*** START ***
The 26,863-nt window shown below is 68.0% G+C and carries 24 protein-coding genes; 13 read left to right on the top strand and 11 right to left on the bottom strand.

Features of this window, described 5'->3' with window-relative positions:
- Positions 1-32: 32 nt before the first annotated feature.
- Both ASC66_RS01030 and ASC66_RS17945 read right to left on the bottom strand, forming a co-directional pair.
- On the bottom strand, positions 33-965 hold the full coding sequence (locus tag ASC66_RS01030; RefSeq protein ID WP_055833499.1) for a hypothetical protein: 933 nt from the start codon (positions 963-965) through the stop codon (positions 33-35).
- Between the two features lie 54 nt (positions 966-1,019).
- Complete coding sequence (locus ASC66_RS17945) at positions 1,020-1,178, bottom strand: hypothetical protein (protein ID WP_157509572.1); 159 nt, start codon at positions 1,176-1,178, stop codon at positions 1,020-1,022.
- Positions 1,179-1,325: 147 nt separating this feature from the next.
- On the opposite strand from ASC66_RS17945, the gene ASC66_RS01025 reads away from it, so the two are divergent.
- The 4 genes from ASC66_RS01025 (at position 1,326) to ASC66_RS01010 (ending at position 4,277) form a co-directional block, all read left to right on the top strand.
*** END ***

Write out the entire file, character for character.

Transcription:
The 26,863-nt window shown below is 68.0% G+C and carries 24 protein-coding genes; 13 read left to right on the top strand and 11 right to left on the bottom strand.

Features of this window, described 5'->3' with window-relative positions:
- Positions 1-32: 32 nt before the first annotated feature.
- Both ASC66_RS01030 and ASC66_RS17945 read right to left on the bottom strand, forming a co-directional pair.
- On the bottom strand, positions 33-965 hold the full coding sequence (locus tag ASC66_RS01030; RefSeq protein ID WP_055833499.1) for a hypothetical protein: 933 nt from the start codon (positions 963-965) through the stop codon (positions 33-35).
- Between the two features lie 54 nt (positions 966-1,019).
- Complete coding sequence (locus ASC66_RS17945) at positions 1,020-1,178, bottom strand: hypothetical protein (protein ID WP_157509572.1); 159 nt, start codon at positions 1,176-1,178, stop codon at positions 1,020-1,022.
- Positions 1,179-1,325: 147 nt separating this feature from the next.
- On the opposite strand from ASC66_RS17945, the gene ASC66_RS01025 reads away from it, so the two are divergent.
- The 4 genes from ASC66_RS01025 (at position 1,326) to ASC66_RS01010 (ending at position 4,277) form a co-directional block, all read left to right on the top strand.